9 August 2014

'Rented Sister !'

"The English language is a work in progress. Have fun with it." ~ Jonathan Culver

It was during one of those funny days in the college that I met with my funny friend and had really fun time that made me to smile from ear to ear. Besides, it made me to wonder about the jocular facet of English language that presents to us in our usual life. Here is our conversations;

Characters
ME, myself
HE, my college friend (not a fluent English speaker, just like me.)
Time : Afternoon (1:11:11 pm)

SCENE: It's time for physics practical class. ME and HE are heading towards the class, with usual idle chat. There are also some other classmates busy in their own ways.

ME: [Gesturing.] Did you have lunch?

HE: Yes. [Pointing towards ME.] How a-bout...?

ME: Yeah. I had.

HE: [Eagerly.] Where? Your home?

ME: Yeah. Sure.

HE: Where...your home? Last year?

ME: No. Now we are shifted to AC Guards, a five-minute walk from the college.

HE: [Nodding.] Oh!

[His friends eye at them and dissolve into laughter.]

HE: [Turning to them, says something in their language.]

ME: [Smiling.] Why are they laughing at you?

HE: [Frowning.] My English talking...you understand?

ME: Yeah. It's more than enough, you are speaking well and only if you speak you will be able to speak fluent-er otherwise nothing will help you. Feel comfortable, don't get uneasy at their laughter because it's your way of learning the things for yourself, people will say many things, don't listen to them, keep going, keep moving.

HE: [Beaming.] How we...improve English?

ME: I don't have much idea about it but as far as what I know is, reading books and writing articles. I believe reading and writing are the basic pillars for English improvement. Besides, learning to speak, as you do too can help you improve your speaking skills. These are what I believe and do.

HE: [Looks at his friends and smiles.]

[They reach the class, teacher hasn't come yet. They stay outside beneath the giant tree.]

ME: Hope you will always speak in English to me and learn speaking everyday for one day you will surely be able to speak fluently.

HE: [Sighing.] Yes. I will try.

ME: [With thumbs up.] That's good to hear from you. Be bold to learn it. You can.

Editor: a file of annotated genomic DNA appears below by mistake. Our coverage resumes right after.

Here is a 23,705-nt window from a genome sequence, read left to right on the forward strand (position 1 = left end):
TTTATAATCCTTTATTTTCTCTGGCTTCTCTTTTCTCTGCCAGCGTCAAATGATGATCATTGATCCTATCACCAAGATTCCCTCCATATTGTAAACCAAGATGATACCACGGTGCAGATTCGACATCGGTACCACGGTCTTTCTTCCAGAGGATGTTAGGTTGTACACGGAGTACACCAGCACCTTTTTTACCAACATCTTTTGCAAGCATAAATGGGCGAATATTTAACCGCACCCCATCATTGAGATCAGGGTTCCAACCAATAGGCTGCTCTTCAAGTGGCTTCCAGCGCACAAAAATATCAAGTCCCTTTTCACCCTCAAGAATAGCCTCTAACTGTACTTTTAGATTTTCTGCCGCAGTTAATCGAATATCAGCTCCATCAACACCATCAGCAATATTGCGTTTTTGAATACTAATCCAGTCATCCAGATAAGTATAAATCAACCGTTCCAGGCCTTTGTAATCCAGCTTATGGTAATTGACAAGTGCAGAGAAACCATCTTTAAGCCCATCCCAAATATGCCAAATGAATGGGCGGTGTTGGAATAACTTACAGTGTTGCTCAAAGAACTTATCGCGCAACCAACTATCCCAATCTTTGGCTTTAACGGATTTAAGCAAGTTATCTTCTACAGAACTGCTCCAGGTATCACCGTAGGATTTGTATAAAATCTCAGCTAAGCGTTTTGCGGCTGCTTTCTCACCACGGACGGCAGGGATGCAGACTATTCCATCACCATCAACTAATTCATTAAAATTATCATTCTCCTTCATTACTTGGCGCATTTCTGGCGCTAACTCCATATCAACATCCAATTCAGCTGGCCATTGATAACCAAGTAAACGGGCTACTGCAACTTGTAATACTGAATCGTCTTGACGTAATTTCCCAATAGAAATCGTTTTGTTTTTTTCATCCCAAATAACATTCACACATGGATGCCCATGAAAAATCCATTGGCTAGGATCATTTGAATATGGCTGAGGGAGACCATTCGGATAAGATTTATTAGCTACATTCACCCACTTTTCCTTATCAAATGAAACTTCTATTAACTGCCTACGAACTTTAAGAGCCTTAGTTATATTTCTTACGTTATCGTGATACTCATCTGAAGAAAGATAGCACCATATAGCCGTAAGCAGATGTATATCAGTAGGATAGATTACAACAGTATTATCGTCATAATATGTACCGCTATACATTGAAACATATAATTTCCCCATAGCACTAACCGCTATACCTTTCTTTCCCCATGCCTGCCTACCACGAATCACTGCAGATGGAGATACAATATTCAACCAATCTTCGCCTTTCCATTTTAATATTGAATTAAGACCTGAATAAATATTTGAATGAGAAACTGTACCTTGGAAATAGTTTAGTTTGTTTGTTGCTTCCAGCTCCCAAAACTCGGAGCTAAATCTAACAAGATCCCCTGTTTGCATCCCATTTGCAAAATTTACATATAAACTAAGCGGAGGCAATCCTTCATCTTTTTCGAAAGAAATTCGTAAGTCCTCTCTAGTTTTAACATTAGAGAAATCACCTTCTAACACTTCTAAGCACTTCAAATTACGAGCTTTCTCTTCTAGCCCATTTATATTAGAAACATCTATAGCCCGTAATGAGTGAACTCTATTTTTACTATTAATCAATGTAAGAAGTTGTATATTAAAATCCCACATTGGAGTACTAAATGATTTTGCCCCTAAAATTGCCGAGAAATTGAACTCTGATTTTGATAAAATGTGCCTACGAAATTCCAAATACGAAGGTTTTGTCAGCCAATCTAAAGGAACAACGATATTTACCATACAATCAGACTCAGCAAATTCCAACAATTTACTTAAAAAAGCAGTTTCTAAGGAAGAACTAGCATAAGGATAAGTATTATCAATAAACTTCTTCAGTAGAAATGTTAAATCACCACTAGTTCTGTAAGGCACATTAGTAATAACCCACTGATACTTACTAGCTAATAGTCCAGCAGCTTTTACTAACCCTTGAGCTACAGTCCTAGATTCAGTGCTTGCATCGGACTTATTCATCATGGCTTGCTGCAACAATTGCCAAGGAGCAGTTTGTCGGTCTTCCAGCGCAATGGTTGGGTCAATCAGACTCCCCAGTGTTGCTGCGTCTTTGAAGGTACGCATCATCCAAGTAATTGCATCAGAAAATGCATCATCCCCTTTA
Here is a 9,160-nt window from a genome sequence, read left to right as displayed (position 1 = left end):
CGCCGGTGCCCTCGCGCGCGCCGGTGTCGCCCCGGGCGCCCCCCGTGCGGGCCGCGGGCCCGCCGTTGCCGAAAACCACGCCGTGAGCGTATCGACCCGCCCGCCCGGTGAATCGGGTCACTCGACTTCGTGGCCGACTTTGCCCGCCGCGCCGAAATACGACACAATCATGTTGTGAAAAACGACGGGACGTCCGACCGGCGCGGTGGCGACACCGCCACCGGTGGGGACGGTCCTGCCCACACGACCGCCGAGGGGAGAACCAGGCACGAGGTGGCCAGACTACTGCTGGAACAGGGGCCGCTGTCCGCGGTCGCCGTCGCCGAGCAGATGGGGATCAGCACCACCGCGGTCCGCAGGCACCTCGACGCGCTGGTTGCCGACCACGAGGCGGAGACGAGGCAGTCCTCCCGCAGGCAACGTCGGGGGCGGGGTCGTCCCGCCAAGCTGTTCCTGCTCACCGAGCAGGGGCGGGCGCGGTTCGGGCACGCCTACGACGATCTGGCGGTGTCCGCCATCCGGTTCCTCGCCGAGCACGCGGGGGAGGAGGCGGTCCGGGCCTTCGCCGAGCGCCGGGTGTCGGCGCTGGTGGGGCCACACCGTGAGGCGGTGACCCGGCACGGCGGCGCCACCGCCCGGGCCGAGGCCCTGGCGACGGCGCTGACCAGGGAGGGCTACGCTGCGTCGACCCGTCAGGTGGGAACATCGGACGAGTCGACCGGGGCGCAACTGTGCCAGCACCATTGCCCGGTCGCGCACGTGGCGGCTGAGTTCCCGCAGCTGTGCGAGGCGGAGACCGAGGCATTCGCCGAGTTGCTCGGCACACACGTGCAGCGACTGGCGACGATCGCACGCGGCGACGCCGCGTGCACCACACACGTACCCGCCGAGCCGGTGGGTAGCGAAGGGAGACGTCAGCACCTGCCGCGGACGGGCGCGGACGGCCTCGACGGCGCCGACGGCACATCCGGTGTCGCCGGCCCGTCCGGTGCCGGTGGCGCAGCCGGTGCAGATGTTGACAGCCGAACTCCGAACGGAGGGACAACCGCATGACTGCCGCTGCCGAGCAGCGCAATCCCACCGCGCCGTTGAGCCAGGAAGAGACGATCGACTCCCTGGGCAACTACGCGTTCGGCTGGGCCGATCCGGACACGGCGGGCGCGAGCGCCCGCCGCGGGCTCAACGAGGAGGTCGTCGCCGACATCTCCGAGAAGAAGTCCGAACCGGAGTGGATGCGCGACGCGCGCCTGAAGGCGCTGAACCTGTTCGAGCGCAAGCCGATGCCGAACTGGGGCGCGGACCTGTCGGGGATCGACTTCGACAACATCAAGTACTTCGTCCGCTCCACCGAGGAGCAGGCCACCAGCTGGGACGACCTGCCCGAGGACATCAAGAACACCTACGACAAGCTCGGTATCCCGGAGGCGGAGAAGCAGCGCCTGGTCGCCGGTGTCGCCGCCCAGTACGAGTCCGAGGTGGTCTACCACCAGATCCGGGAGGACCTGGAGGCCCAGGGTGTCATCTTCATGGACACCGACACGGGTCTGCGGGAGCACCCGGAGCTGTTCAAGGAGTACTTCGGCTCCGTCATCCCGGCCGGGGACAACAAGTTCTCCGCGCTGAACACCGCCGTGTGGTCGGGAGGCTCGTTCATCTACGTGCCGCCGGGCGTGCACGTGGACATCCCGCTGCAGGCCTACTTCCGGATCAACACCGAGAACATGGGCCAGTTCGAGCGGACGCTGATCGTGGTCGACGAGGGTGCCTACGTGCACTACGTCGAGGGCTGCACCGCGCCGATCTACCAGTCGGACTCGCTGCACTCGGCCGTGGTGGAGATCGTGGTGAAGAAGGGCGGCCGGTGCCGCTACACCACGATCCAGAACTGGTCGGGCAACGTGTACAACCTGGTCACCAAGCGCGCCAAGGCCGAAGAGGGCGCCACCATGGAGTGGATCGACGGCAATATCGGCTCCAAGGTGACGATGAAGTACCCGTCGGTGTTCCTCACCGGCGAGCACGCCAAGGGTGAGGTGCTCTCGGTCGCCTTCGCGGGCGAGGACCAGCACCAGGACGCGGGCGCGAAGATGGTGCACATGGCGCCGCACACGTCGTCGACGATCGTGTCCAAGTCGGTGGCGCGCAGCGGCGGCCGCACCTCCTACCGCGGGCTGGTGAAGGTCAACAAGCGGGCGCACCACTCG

[Silence follows and then the leaves above them rustle in the breeze.]

HE: [Stammering.] In your country school...small child, talk English? 

ME: Yeah. We learn English at very early age like any other subjects, like maths and physics. How about you?
HE: We don't learn. We learn English... first time in this college.

ME: [With surprise.] Then which language did you learn in your intermediate classes?

HE: Telugu (one of the language in hyderabad, Andhra Pradesh, India)

ME: [Believing.] Oh! So you didn't get to learn.

[Two of their female classmates come.]

HE: [Grinning. Pointing at one of the girls.] She is my sister.

ME: [Smiling. Believing. Nodding] Oh!

[The girls giggle and enter the class]

ME: [Doubting.] Is she your real sister?

HE: Yes. No. I mean she is [Stuttering] ke-rai (meaning rent).

ME: [Unknowingly.] You are trying to say 'sister for a rent'.

HE: Yes.

ME: [Laughing out loud.] That means 'rented sister.'

HE: Yes. Your are correct.

ME: [Continues laughing.]

HE: [Amused.] Why are you laughing? I am not telling the right word. Please teach me.

ME: You are right but usually we say 'rent' in terms of house or shop but definitely not for a sister or brother because it's disapproving. Instead, you have to say as 'adopted sister.'

HE: [Smiles with uneasiness] 'Adopted sister.'

ME: [Wonders about the word, 'rented sister' and ponders about the jocular facet of English language.]

[The teacher comes. All get in for the class. The class begins.]

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